In November 1958, for the first time in its seventy-seven-year history, the Boston Symphony Orchestra was forced by demand for tickets to schedule a repeat performance of a concert. With Mr. Cliburn as soloist, the repeat was promptly sold out as well. Even nearly half a century after his monumental victory, Mr. Cliburn continued to sell out crowds: in June, 1994, at a special concert at Grant Park with the Chicago Symphony with Maestro Leonard Slatkin, newspapers reported that according to police estimates, 350,000 people were in attendance.
The release of “King Creole” on July 2nd, 1958.
Back in the United States, Van Cliburn continued to play a key role in developing cultural diplomacy across the lines of the Cold War.
Upon Mr. Cliburn’s invitation, Kiril Kondrashin, the conductor with whom the pianist had played his prizewinning performances, came from Moscow to repeat the celebrated concert program with Van Cliburn at Carnegie Hall in New York, at the Academy of Music in Philadelphia, and in Washington, D.C. Their recording of Tchaikovsky’s First Piano Concerto, made during Kondrashin’s visit, was the first classical recording ever to be awarded a platinum record and has now sold well over three million copies
In 1987, at the invitation of President Ronald Reagan, Mr. Cliburn performed a formal recital - his first public performance after a nine-year sabbatical - in the East Room of the White House during the State Visit honoring Mikhail Gorbachev, the Soviet Union’s then general secretary. Repertoire included both The Star-Spangled Banner and the well-known Russian song, “Moscow Nights.”
Sixteen years later, in 2003, George W. Bush awarded Mr. Cliburn the Presidential Medal of Freedom, which recognizes individuals who have made “an especially meritorious contribution to the security or national interests of the U.S. or to world peace, or to cultural or other significant public or private endeavors.”
The following year, he received the Order of Friendship from President Vladimir Putin at a Kremlin ceremony. The award, whose past laureates include almost exclusively Russian citizens, honors a “significant contribution into the strengthening of friendship and cooperation of nations and nationalities…”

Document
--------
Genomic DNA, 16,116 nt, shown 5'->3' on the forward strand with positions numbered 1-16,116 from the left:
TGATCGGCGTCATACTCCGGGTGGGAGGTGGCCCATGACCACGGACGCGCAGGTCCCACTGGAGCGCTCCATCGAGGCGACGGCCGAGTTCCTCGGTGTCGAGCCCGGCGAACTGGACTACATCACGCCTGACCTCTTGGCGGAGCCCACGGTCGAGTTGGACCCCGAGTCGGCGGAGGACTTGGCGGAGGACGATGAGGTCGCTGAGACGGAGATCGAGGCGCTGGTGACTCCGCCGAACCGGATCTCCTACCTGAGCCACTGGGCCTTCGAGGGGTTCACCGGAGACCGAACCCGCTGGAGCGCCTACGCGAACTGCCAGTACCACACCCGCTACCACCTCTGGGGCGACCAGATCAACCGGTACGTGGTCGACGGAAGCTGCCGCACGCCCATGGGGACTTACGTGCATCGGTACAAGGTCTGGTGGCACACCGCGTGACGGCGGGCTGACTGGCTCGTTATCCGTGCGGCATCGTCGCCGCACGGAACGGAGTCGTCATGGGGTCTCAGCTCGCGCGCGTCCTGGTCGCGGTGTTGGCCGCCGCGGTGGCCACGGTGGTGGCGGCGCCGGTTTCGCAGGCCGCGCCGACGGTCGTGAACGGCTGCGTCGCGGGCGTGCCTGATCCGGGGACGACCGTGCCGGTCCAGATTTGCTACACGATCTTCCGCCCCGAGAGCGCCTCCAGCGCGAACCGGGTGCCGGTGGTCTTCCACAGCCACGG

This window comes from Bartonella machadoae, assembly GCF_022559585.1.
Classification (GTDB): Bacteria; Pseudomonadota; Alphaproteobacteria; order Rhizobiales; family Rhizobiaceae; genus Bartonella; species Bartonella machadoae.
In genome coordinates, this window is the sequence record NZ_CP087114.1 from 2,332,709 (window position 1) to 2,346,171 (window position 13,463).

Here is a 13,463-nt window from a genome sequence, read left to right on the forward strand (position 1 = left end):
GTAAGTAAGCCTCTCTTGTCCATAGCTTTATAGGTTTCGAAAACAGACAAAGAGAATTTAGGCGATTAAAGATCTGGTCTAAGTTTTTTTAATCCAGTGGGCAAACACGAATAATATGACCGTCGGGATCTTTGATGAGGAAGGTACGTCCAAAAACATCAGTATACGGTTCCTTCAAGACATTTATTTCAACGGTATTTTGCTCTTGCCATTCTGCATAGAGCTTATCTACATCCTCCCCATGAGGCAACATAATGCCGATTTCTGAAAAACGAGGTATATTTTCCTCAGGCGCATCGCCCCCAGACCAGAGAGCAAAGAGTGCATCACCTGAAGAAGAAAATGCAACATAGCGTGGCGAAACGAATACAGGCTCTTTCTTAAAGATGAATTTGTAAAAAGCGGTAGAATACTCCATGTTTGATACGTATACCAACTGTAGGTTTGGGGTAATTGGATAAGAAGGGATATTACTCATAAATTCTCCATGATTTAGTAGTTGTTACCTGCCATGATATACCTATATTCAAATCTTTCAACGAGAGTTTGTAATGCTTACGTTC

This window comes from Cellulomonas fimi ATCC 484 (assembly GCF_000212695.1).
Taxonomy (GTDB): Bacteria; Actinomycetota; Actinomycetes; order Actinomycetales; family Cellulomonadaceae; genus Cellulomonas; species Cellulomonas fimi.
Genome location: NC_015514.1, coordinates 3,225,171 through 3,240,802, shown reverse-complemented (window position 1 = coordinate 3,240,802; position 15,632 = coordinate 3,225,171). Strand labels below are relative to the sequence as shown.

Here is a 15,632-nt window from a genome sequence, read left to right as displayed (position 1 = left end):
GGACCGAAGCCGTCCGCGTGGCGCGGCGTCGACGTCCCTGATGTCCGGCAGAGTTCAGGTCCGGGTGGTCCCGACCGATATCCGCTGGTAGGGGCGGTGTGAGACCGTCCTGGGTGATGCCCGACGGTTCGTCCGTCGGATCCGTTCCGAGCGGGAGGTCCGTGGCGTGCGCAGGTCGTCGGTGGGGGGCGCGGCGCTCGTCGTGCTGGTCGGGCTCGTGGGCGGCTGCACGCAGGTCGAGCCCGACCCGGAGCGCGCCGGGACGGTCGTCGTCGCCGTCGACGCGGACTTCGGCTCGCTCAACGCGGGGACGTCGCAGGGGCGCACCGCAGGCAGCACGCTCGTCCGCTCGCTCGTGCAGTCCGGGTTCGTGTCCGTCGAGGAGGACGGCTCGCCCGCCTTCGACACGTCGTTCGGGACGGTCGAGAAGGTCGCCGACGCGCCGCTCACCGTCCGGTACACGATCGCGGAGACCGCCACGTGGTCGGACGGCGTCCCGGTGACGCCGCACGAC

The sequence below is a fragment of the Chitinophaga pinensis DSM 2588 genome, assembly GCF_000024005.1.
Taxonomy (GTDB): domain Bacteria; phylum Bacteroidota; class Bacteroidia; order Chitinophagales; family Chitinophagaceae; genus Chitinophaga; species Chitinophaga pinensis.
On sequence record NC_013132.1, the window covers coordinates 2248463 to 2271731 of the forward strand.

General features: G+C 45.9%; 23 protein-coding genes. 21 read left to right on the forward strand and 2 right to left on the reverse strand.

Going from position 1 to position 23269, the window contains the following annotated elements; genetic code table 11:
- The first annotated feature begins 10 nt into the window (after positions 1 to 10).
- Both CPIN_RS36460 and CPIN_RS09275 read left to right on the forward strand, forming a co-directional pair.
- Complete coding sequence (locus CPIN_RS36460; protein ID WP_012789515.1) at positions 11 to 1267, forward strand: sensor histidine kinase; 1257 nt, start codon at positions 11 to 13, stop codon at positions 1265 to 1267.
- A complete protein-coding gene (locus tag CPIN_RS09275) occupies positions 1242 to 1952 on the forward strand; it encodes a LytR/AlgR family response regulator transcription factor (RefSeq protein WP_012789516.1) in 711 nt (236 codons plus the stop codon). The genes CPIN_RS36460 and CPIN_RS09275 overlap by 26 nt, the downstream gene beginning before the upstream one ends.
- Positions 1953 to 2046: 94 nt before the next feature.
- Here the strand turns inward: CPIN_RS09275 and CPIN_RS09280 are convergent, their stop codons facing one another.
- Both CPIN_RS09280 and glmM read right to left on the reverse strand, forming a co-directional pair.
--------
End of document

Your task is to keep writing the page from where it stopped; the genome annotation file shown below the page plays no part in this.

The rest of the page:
Early in his career, a group of friends and admirers began the Van Cliburn International Piano Competition as a living legacy to Mr. Cliburn’s constant efforts to aid the development of young artists.
The first competition was held in 1962.
The Van Cliburn so captured the interest of classical music fans worldwide that each edition is now turned into a documentary following the competitors through the grueling seventeen-day competition.
The premiere of the “War Requiem” by Benjamin Britten in 1962
Carnegie Hall then requested that he play for its 100th anniversary season as soloist with the New York Philharmonic. Over the years, Mr. Cliburn has opened many U. S. concert halls, including the famous I. M. Pei Morton H. Meyerson Symphony Center in Dallas; the Lied Center for the Performing Arts in Lincoln, Nebraska; and the Bob Hope Cultural Center in Palm Springs, California. Mr. Cliburn was an honorary member of the Royal Academy of Music in London.
He received more than 20 honorary doctorate degrees. He provided scholarships at many schools, including Juilliard, the Cincinnati Conservatory, Texas Christian University, Louisiana State University, the Franz Liszt Academy in Budapest, the St. Petersburg Conservatory, and the Moscow Conservatory.
In 1962, Igor Stravinsky returned to Russia after 52 years of exile.
Mr. Cliburn performed for every President of the United States since Harry Truman and for royalty and heads of state in Europe, Asia, and South America. He received Kennedy Center Honors as “one of the most persuasive ambassadors of American culture, as well as one of the greatest pianists in the history of music,” as well as the 2004 Grammy® Lifetime Achievement Award.
In 2003, President George W. Bush bestowed upon him the Presidential Medal of Freedom and President Barack Obama honored Mr. Cliburn with the National Medal of Arts in a ceremony at the White House in 2011.
As true global celebrity, Mr. Cliburn’s fame was so extensive that he was even featured on a best-selling box of chocolates in the Soviet Union and referenced in the beloved Peanuts comic strip by Charles Schulz. He also turned down two Hollywood offers to star in films, one of which was about pianist Franz Liszt.